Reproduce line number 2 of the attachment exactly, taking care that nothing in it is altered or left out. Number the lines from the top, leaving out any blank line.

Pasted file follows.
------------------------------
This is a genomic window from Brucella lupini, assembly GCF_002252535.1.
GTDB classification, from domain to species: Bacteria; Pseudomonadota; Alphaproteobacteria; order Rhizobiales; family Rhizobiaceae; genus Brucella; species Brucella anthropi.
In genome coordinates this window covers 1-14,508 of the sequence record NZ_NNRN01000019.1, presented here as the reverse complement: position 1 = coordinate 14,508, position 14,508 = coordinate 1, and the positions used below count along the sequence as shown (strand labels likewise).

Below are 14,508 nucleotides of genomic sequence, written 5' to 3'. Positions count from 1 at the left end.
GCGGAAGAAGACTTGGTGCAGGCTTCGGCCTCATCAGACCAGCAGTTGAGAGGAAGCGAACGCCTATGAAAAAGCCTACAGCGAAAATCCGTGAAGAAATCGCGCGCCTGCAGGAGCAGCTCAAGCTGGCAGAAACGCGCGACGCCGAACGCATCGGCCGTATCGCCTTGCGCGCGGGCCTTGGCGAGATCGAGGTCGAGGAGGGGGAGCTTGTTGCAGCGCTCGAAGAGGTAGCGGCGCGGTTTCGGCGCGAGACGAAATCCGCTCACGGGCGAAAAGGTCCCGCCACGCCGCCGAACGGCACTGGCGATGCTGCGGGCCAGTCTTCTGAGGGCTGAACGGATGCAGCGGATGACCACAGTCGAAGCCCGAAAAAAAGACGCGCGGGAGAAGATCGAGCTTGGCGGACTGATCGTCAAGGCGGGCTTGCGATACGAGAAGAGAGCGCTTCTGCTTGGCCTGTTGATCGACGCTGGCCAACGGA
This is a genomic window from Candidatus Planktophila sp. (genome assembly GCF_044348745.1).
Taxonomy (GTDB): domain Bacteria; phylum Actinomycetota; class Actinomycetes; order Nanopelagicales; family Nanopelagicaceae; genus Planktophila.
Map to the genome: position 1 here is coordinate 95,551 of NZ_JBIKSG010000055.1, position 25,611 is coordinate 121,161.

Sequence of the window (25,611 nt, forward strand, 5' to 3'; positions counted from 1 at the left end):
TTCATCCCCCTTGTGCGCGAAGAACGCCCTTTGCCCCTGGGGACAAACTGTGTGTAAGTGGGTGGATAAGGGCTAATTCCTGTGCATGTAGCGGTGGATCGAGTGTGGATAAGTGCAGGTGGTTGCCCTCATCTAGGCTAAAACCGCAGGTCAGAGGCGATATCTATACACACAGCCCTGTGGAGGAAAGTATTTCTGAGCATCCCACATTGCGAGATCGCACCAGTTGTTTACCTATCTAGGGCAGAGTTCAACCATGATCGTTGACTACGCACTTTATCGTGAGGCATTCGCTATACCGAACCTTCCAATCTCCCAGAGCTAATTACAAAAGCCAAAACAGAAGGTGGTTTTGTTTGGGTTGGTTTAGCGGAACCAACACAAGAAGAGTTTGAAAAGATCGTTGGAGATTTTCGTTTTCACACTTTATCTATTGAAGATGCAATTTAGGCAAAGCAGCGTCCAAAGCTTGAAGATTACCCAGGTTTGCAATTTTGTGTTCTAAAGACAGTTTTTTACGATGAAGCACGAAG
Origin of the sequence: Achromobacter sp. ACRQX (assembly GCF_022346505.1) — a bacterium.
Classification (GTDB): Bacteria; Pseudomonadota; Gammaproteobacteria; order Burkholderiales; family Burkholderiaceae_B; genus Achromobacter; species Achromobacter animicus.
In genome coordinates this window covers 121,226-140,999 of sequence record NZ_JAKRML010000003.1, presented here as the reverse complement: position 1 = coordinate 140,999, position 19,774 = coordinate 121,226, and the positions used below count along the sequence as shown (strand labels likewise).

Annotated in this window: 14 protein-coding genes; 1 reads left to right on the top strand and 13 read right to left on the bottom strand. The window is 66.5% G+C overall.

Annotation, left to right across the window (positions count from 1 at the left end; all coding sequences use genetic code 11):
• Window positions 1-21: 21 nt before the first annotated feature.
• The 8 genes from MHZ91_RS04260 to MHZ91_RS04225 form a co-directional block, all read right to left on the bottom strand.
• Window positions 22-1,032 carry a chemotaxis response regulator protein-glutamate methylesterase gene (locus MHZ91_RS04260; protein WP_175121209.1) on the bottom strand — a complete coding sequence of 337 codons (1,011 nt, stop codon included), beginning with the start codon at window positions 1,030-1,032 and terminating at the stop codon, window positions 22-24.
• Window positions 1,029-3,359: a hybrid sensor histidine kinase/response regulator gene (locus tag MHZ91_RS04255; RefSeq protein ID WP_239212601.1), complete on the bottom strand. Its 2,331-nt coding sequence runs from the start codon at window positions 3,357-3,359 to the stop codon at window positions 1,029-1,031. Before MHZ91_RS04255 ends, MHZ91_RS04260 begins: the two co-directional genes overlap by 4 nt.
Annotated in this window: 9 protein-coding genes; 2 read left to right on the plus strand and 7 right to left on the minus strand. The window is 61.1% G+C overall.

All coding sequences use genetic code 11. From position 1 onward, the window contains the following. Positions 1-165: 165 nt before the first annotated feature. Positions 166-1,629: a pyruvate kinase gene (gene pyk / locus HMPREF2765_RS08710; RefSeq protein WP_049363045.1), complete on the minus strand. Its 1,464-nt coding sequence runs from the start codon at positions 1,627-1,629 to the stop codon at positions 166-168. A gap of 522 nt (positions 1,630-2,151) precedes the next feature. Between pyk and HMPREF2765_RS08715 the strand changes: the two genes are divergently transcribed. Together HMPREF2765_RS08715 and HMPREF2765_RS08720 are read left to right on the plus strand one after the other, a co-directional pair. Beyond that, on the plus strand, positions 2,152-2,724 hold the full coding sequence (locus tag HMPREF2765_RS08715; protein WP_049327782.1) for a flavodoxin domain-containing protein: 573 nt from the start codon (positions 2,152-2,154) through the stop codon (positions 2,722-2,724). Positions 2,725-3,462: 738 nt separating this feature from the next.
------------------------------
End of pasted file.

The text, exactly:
GTDB classification, from domain to species: Bacteria; Pseudomonadota; Alphaproteobacteria; order Rhizobiales; family Rhizobiaceae; genus Brucella; species Brucella anthropi.